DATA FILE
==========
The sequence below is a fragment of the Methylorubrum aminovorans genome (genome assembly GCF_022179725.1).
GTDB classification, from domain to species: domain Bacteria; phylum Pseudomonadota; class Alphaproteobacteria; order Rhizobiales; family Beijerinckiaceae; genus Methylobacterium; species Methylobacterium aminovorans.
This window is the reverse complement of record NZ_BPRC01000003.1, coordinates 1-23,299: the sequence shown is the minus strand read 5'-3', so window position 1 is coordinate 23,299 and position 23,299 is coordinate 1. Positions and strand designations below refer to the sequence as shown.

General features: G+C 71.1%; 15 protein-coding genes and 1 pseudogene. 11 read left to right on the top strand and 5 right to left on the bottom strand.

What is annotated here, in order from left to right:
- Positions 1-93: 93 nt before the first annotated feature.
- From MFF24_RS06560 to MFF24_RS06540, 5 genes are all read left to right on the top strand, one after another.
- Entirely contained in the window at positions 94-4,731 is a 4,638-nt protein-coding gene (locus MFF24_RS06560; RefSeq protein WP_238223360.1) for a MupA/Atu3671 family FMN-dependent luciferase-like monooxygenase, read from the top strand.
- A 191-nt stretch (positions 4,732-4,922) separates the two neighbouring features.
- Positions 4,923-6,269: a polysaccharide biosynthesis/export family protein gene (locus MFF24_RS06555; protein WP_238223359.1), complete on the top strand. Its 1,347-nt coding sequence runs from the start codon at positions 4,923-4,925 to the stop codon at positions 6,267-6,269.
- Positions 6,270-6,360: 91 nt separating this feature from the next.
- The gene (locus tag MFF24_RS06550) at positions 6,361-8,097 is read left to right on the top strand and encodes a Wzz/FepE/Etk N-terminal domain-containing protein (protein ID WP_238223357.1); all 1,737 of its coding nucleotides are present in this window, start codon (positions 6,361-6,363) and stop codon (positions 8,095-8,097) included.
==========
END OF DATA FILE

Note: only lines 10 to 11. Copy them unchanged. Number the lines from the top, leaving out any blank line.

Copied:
- Positions 4,923-6,269: a polysaccharide biosynthesis/export family protein gene (locus MFF24_RS06555; protein WP_238223359.1), complete on the top strand. Its 1,347-nt coding sequence runs from the start codon at positions 4,923-4,925 to the stop codon at positions 6,267-6,269.
- Positions 6,270-6,360: 91 nt separating this feature from the next.